CARACAS, Venezuela (AP) — About 1,000 members of the Venezuelan security forces have fled to Colombia since last month, giving up weapons and uniforms as they abandoned the government of President Nicolas Maduro, Colombian authorities…
CARACAS, Venezuela (AP) — About 1,000 members of the Venezuelan security forces have fled to Colombia since last month, giving up weapons and uniforms as they abandoned the government of President Nicolas Maduro, Colombian authorities said Monday.
Colombia’s foreign ministry released the updated number of Venezuelan police and soldiers who crossed the border, many around the time of a Feb. 23 attempt by opposition leader Juan Guaido to deliver U.S.-provided humanitarian aid to Venezuela. The attempt failed because Venezuelan forces blocked trucks trying to cross from Colombia into Venezuela.
The deserters have received lodging, health care and legal aid, and were accompanied by some 400 family members, Colombian officials said. Colombia, the United States and about 50 other countries support Guaido’s claim that he is the interim president of Venezuela and that Maduro is illegitimate because his re-election last year was marred by irregularities.
The welfare of the Venezuelan deserters, and their families back home, is a growing concern.
Jean Marchena Castillo, an army captain, told local media that pro-Maduro forces were threatening relatives of some of those who fled Venezuela. Some deserters say their small military salaries were the only source of income for their families.
Humberto Calderon Berti, Guaido’s representative in Colombia, said he plans to work with Colombian authorities to provide training and employment opportunities to the men.
Diosdado Cabello, a leading pro-Maduro politician, said in Caracas on Monday that the security forces who fled to Colombia had been offered bribes to do so. Deserters strongly deny such allegations.
Despite the desertions, Maduro has retained the support of Venezuela’s key military leaders, who are considered pivotal in determining the outcome of the country’s power struggle. Maduro alleges Guaido is a collaborator in a U.S. plot to overthrow the government in Venezuela, whose population is enduring hyperinflation and a scarcity of medicine and other necessities that the opposition blames on the administration’s socialist policies.
More than 3 million Venezuelans have fled the country in recent years, about one-third of them finding refuge in Colombia.
Nearly a week after Venezuela’s worst blackouts inflicted more hardship across the country, Maduro was said to be planning a Cabinet reshuffle. Vice President Delcy Rodriguez made the announcement on Twitter on Sunday, though she did not provide details. Some past reshuffles have entailed rotations of ministers rather than a major overhaul of leadership.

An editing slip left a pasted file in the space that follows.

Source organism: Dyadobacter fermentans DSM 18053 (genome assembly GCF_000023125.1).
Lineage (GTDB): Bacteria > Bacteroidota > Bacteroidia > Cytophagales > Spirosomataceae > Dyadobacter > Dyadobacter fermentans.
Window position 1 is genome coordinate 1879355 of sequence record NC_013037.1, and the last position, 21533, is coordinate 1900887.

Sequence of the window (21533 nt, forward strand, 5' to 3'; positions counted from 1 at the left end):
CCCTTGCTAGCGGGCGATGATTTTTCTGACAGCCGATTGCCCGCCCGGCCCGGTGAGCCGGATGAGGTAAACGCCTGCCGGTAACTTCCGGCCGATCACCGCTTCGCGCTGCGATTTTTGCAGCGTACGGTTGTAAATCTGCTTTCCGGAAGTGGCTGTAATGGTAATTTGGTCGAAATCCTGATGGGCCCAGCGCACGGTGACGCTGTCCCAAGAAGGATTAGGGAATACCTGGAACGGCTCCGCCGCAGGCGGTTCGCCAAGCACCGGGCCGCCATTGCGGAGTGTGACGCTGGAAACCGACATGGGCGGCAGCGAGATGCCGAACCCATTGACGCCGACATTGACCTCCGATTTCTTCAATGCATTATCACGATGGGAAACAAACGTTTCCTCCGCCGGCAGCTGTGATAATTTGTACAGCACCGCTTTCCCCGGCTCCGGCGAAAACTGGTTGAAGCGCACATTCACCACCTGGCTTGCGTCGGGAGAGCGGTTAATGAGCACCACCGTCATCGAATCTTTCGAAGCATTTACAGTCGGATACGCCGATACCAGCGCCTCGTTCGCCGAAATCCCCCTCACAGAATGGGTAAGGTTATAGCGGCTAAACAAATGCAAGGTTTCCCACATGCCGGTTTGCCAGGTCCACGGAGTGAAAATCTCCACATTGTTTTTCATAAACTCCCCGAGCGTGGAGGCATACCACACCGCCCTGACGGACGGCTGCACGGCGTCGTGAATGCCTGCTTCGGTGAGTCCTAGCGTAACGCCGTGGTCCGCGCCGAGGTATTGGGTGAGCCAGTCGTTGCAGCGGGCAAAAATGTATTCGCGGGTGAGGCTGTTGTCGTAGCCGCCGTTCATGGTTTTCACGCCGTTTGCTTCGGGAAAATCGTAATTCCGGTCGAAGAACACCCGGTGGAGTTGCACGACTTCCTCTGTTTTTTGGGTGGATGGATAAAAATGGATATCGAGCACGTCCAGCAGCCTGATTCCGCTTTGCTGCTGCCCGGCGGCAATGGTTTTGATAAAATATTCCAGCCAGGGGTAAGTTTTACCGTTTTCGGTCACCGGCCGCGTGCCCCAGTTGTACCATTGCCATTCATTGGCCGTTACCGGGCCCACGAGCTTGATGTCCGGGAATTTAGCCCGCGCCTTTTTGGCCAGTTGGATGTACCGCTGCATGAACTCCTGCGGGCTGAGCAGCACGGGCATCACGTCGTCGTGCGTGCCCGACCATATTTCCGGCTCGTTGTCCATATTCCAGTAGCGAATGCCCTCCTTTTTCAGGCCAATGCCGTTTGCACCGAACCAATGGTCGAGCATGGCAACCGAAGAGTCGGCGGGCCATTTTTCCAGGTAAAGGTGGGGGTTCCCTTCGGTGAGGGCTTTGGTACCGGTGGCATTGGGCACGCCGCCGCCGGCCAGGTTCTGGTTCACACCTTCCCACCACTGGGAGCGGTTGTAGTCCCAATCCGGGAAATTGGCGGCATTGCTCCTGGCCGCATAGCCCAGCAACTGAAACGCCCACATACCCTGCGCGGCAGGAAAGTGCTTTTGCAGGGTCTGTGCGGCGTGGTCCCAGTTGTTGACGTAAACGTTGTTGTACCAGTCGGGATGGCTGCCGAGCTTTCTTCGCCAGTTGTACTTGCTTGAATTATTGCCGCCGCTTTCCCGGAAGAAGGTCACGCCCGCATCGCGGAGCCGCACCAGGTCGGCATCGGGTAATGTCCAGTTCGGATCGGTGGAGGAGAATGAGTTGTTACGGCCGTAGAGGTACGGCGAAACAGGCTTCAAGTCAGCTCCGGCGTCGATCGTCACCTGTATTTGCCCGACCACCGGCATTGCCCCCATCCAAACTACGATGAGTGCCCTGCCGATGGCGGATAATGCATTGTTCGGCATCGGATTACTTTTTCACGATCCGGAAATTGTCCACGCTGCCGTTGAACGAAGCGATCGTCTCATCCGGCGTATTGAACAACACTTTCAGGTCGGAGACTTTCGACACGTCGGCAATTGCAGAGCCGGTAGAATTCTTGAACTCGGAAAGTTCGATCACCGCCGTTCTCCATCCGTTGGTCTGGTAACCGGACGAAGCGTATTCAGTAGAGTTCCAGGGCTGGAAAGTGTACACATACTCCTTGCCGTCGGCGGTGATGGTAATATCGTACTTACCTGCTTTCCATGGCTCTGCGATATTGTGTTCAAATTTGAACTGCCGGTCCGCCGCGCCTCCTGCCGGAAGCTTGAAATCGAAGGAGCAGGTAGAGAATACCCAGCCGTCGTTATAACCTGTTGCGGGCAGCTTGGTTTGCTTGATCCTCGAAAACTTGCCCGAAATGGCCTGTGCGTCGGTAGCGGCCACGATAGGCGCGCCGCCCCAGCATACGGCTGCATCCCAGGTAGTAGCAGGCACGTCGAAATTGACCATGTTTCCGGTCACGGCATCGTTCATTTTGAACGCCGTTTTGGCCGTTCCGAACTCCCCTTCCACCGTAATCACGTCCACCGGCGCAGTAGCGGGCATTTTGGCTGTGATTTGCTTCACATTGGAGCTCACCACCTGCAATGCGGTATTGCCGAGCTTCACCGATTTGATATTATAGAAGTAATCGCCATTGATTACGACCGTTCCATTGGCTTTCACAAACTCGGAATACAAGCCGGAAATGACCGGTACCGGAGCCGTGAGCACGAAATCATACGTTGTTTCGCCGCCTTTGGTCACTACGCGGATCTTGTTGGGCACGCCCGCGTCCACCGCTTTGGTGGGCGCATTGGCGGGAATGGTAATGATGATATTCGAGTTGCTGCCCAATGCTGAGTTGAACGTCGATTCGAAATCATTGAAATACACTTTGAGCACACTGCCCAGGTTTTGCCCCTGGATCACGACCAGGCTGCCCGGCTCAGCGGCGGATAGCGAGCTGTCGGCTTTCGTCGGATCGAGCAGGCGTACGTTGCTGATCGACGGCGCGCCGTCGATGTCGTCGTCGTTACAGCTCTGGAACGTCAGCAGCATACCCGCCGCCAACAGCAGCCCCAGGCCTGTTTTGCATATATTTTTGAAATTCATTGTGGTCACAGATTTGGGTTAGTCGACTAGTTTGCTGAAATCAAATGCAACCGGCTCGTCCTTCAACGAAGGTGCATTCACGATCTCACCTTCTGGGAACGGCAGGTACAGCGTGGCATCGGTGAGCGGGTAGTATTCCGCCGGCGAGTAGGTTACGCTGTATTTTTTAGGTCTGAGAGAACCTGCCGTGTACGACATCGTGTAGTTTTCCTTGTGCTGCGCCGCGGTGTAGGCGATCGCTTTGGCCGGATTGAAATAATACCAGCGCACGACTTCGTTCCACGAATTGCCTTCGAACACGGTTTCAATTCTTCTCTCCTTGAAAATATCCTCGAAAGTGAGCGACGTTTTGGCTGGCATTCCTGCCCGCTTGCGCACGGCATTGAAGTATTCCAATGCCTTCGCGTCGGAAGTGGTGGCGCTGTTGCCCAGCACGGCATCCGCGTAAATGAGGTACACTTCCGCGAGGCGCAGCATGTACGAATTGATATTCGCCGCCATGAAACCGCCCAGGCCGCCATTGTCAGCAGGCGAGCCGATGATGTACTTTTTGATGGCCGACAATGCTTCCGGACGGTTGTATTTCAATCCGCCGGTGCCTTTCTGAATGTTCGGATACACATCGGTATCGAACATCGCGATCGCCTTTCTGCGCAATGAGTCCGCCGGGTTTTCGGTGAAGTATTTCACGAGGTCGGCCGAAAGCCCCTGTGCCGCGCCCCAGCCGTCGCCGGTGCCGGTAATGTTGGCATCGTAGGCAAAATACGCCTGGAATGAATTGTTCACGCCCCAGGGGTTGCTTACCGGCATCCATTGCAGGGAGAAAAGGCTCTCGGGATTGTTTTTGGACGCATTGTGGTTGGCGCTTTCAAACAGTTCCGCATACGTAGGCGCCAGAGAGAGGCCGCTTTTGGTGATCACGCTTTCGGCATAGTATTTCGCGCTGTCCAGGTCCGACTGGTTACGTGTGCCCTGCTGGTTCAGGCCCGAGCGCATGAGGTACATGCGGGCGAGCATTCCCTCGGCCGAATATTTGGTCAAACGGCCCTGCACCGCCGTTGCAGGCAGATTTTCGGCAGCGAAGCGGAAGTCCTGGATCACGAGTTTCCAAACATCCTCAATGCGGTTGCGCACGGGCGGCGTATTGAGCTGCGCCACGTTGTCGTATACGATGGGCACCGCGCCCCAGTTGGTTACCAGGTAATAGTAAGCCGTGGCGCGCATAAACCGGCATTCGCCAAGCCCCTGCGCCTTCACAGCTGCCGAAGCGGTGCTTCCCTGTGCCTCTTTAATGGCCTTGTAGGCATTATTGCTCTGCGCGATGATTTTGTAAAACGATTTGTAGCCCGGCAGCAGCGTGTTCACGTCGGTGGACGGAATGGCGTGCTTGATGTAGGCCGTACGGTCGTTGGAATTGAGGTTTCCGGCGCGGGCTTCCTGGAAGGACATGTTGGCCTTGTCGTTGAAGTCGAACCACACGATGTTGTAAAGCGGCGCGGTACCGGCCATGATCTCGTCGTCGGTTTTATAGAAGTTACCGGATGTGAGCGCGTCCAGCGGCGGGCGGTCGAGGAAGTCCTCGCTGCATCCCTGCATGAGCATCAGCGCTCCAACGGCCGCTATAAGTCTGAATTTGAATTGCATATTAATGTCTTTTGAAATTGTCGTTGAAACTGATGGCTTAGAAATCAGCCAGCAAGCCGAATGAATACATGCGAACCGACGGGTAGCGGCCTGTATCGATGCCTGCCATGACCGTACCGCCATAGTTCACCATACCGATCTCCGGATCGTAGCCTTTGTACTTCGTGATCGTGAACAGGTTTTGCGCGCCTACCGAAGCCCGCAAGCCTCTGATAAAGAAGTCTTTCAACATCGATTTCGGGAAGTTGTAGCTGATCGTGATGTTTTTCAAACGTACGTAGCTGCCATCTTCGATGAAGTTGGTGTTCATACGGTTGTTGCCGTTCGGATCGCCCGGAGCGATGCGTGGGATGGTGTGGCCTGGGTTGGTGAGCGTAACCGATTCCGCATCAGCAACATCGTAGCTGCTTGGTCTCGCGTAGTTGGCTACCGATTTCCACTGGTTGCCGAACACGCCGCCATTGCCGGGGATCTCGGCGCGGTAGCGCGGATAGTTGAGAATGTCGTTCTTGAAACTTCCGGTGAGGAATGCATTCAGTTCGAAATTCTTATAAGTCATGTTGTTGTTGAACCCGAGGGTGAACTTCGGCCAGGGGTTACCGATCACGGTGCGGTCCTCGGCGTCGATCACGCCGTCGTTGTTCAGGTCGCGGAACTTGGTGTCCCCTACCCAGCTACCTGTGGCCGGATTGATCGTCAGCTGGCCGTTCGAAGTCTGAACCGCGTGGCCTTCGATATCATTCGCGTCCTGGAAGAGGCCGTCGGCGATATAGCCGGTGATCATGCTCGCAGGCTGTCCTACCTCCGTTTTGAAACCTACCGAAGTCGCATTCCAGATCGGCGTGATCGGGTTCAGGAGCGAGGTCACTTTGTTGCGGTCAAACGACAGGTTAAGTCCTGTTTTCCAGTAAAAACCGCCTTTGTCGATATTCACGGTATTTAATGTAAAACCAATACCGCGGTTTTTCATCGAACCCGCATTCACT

Key Cabinet figures include Rodriguez, a former foreign minister; Information Minister Jorge Rodriguez, brother of the vice president; and Defense Minister Vladimir Padrino Lopez, a military general. All face U.S. sanctions for alleged corruption and human rights violations.
Guaido on Monday scoffed at the report of Cabinet changes, telling journalists it merely reflects how the government is weakening and “without answers.”
He again said the nationwide power outages were the result of government corruption and mismanagement and not, as Maduro claims, an act of sabotage directed by the United States.
U.S. and Russian officials, meanwhile, were meeting in Rome to discuss the crisis in Venezuela. Elliott Abrams, the U.S. special envoy for Venezuela, was to hold talks with Russian Deputy Foreign Minister Sergei Ryabkov on Monday and Tuesday, the U.S. State Department said. Ryabkov said in comments carried by Russian media, “We will do everything to protect our cooperation with Caracas.”
Moscow supports Maduro while Washington has imposed oil sanctions on Venezuela in an attempt to push Maduro from power.
Also Monday, in a move welcomed by U.S. officials, envoys loyal to Guaido took over two Venezuelan diplomatic buildings in Washington and the consulate in New York. Panama also accepted a Guaido loyalist as Venezuela’s ambassador.
Maduro has cut diplomatic ties with the U.S., though diplomats loyal to him are still in the United States as representatives to the United Nations and the Organization of American States.
Venezuela’s foreign ministry said the takeover by Guaido’s envoys was illegal and urged the United States to reverse it, saying there could be “reciprocal” actions in Venezuela if it doesn’t. It did not provide details on what those actions might be.
The last remaining American diplomats in Venezuela left the embassy in Caracas and flew home Thursday.
Associated Press journalists Jorge Rueda and Fabiola Sanchez in Caracas, Cesar Garcia in Bogota, Colombia, Luis Alonso Lugo in Washington and Karl Ritter in Rome contributed to this report.